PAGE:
Tightening restocker lamb supply across the country has helped drive the national indicator up, with favourable seasonal conditions leading to higher turn off weights.
As at close of trade Monday, the national restocker lamb indicator was up by 16c on last week, and 11c higher than a year ago.
In South Australia the restocker indicator was the strongest at 996c, followed by 987c in NSW and 894c in Victoria while Queensland was lowest at 718c.
In other national indicators light lamb was down week on week 44c to 810c, Merino lamb was down 41c to 729c, trade lamb was down 15c to 817c, heavy lamb was down 13c to 814c and mutton was down 26c to 548c.
MLA market information office Stephen Bignell said South Australia was achieving high prices at the moment, particularly in Naracoorte and Wagga Wagga was doing well in NSW but the throughput was coming from Victorian saleyards.
"Ballarat is getting the yardings, as well as Hamilton," he said.
"We actually saw carcase weights in quarter four of 2021 lower than we would have expected and it ties back to the pastures... without necessarily having the heat there, we had the water needed but not the strength of pastures so carcase weights for December were lower than we thought they would be.
"Because people have held onto lambs for longer than they usually would have because of the Victorian processing issue last year and the supply chain issues this year we're seeing more heavy lambs than what we would have expected and there are less restocker, light and trade lambs than necessarily what we would have expected."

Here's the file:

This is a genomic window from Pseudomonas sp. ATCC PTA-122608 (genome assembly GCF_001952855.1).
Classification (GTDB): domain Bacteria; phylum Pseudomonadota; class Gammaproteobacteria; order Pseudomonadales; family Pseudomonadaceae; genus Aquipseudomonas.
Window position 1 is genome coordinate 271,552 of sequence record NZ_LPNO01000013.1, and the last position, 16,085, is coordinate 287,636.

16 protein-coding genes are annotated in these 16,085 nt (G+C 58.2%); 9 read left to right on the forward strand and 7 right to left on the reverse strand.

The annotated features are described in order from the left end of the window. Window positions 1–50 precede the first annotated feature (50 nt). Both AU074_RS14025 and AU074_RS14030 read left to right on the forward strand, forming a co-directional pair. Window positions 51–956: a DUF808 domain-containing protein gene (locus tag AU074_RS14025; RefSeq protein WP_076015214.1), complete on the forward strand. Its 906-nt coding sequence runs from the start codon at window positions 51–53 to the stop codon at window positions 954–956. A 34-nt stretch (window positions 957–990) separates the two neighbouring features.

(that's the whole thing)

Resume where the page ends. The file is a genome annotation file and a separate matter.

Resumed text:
In South Australia, mutton experienced a surge in the indicator, jumping 68c from last week to reach 578c, which was still down by 7c compared to year ago pricing.
Mr Bignell said mutton was coming back on board after the past two years where producers have retained older ewes to get an extra lamb out of them.
"There is international demand that keeps that mutton meat price up and in a historical context these are still great prices but they have softened a little bit as we expect that supply to come back online," he said.
"What we are expecting across all lamb categories is for there to be a bit of an increase in supply across the board given that we had a bigger lamb cohort in 2021 and they didn't fully hit the market and in January there were a few processing issues because of COVID-19.
"We probably expect the lambs hitting the markets in the next month to be heavier so there might be a little bit less restocker lamb around."
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